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Innovation Is Not an Unqualified Good

Two fishermen sit in their boat at the Gunfleet Sands Offshore Wind Farm near Clacton-on-Sea in southeast England May 16, 2014.

Innovation is the driver of long-term economic growth and a key ingredient for improvements in healthcare, safety, and security, not to mention those little comforts and conveniences to which we have grown so accustomed. But innovation is not an unqualified good; it taxes society with costs.

The market system internalizes only a portion of the total costs of innovation. Other costs, however, are not included in market prices. Among the most important sources for those unaccounted costs are creative destruction, externalities, and weak safeguards for unwanted consequences.

Creative Destruction and Innovation

Schumpeter described creative destruction as the process by which innovative entrepreneurs outcompete older firms who unable to adapt to a new productive platform go out of business, laying off their employees and writing off their productive assets. Innovation, thus, also produces job loss and wealth destruction. Externalities are side effects with costs not priced in the marketplace such as environmental degradation and pollution. While externalities are largely invisible in the accounting books, they levy very real costs to society in terms of human health and increased vulnerability to environmental shocks. In addition, new technologies are bound to have unwanted deleterious effects, some of which are harmful to workers and consumers, and often, even to third parties not participating in those markets. Yet, there are little financial or cultural incentives for innovators to design new technologies with safeguards against those effects.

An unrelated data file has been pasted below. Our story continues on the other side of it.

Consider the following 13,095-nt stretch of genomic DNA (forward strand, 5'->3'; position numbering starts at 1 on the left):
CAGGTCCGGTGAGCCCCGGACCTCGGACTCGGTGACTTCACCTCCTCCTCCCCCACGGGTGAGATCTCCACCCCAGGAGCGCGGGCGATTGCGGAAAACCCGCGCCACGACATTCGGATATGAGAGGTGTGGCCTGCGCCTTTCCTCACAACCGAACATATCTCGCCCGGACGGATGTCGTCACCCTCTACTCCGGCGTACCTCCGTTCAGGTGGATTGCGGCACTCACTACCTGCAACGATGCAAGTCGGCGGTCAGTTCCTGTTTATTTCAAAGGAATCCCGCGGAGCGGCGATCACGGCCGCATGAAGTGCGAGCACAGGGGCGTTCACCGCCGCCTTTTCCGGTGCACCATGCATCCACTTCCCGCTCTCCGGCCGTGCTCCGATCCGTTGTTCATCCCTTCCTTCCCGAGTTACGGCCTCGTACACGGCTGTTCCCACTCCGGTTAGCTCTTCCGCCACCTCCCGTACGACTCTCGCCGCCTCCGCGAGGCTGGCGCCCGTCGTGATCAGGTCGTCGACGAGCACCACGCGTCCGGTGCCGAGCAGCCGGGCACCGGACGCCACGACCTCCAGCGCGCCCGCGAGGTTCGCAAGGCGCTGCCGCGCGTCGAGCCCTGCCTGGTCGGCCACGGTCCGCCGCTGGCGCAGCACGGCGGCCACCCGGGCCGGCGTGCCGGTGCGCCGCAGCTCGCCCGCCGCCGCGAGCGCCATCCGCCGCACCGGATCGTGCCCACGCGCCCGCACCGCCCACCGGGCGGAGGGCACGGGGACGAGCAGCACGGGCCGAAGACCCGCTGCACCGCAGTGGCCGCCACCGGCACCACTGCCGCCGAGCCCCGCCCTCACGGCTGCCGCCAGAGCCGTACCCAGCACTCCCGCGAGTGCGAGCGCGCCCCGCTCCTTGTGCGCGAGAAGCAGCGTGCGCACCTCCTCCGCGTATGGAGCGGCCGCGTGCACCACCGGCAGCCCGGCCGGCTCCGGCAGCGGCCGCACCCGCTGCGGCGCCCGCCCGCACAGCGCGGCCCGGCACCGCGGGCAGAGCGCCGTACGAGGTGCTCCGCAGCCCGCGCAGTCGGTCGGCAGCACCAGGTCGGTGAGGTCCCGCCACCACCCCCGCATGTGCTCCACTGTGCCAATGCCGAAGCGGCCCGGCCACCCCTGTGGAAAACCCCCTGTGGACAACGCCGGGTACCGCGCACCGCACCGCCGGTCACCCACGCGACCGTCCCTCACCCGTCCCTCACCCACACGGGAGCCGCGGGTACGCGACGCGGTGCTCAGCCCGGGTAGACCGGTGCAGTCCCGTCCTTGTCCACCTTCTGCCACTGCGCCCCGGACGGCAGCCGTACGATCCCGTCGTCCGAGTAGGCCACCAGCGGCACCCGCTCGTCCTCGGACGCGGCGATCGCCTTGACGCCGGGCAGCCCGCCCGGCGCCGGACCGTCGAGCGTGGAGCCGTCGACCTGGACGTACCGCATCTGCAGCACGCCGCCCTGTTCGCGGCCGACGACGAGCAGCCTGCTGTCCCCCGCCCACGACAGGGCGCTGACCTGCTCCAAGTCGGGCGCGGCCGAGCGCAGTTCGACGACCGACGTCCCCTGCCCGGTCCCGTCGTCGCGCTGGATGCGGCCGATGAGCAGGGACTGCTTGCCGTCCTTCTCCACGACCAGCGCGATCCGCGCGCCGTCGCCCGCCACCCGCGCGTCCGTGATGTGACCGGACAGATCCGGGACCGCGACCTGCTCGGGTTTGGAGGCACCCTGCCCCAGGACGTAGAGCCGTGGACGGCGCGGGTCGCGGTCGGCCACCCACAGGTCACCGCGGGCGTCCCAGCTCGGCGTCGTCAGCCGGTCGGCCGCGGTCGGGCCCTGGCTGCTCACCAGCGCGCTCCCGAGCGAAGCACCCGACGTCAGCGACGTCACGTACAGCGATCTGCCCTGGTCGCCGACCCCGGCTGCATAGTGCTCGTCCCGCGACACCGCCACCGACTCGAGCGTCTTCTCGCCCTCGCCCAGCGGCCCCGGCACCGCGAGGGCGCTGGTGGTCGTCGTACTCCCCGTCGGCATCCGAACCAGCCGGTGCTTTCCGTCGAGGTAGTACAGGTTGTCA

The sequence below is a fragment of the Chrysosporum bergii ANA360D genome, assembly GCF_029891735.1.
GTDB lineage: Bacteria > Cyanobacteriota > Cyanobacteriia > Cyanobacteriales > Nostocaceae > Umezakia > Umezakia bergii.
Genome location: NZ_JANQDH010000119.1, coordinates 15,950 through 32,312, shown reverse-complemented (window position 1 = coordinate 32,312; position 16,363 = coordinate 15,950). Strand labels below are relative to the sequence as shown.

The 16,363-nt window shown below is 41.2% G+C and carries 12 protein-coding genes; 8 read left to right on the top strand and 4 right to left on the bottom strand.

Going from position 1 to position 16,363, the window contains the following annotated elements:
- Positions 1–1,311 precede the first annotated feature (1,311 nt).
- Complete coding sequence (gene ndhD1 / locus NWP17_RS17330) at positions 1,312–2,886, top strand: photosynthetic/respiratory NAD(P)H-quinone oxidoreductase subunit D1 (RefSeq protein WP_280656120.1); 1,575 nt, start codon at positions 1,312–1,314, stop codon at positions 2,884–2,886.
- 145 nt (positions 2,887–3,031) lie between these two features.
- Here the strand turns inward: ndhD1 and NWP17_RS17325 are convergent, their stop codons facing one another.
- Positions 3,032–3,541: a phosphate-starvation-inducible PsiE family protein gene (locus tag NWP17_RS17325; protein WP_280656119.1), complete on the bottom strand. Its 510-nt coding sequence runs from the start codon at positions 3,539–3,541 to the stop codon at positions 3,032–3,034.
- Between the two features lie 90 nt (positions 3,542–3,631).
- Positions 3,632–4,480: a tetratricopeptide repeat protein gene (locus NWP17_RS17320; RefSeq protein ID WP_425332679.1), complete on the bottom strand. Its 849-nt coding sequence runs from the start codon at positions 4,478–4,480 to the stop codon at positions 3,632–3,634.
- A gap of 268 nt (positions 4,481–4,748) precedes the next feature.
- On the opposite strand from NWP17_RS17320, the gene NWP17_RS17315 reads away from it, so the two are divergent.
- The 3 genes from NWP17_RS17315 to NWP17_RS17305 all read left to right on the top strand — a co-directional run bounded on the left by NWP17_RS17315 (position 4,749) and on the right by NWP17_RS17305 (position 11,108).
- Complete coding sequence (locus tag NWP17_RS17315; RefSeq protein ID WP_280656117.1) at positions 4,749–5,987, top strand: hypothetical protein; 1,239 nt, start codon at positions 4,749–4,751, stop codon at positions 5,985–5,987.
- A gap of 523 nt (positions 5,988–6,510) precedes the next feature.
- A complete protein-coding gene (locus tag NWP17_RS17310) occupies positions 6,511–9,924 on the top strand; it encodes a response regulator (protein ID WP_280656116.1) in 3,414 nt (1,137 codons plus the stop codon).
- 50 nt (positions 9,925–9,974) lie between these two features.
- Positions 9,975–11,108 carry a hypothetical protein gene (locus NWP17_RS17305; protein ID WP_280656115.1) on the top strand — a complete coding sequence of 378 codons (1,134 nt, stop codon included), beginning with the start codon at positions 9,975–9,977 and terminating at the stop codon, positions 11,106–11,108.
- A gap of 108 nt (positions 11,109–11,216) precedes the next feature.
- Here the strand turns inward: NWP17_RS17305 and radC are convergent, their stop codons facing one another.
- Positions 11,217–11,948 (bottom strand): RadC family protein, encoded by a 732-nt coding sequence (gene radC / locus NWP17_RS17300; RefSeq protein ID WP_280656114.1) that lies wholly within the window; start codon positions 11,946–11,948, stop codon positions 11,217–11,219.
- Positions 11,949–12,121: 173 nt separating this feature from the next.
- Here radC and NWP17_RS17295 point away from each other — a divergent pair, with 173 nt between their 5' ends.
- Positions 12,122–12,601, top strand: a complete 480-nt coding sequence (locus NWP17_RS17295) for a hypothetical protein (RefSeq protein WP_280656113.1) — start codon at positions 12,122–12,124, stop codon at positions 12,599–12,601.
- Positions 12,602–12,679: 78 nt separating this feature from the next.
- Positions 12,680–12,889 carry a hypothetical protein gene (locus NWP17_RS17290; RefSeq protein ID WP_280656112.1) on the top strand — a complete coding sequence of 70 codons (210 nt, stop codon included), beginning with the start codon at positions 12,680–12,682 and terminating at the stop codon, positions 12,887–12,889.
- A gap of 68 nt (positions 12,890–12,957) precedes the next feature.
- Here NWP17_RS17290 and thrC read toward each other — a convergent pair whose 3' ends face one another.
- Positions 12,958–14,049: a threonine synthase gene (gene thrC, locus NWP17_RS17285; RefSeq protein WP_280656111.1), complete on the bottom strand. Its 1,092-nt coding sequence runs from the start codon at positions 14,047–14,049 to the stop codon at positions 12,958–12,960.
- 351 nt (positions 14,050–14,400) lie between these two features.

Indeed, innovation imposes unaccounted costs and those costs are not allocated in proportion of the benefits. Nothing in the market system obligates the winners of creative destruction to compensate the unemployed of phased-out industries, nor mandates producers to compensate those shouldering the costs of externalities, nor places incentives to invest in preventing unwanted effects in new production processes and new products. It is the role of policy to create the appropriate incentives for a fair distribution of those social costs. As a matter of national policy we must continue every effort to foster innovation, but we must do so recognizing the trade-offs.

Strengthening the Social Safety Net

Society as a whole benefits from creative destruction; society as a whole must then strengthen the safety net for the unemployed and double up efforts to help workers retrain and find employment in emerging industries. Regulators and industry will always disagree on many things but they could agree to collaborate on a system of regulatory incentives to ease transition to productive platforms with low externality costs. Fostering innovation should also mean promoting a culture of anticipation to better manage unwanted consequences.

Let’s invest in innovation with optimism, but let’s be pragmatic about it. To reap the most net social benefit from innovation, we must work on two fronts, to maximize benefits and to minimize the social costs, particularly those costs not traditionally accounted. The challenge for policymakers is to do it fairly and smartly, creating a correspondence of benefits and costs, and not unnecessarily encumbering innovative activity.

Commentary published in The International Economy magazine, Spring 2014 issue, as part of a symposium of experts responding to the question: Does Innovation Lead to prosperity for all?

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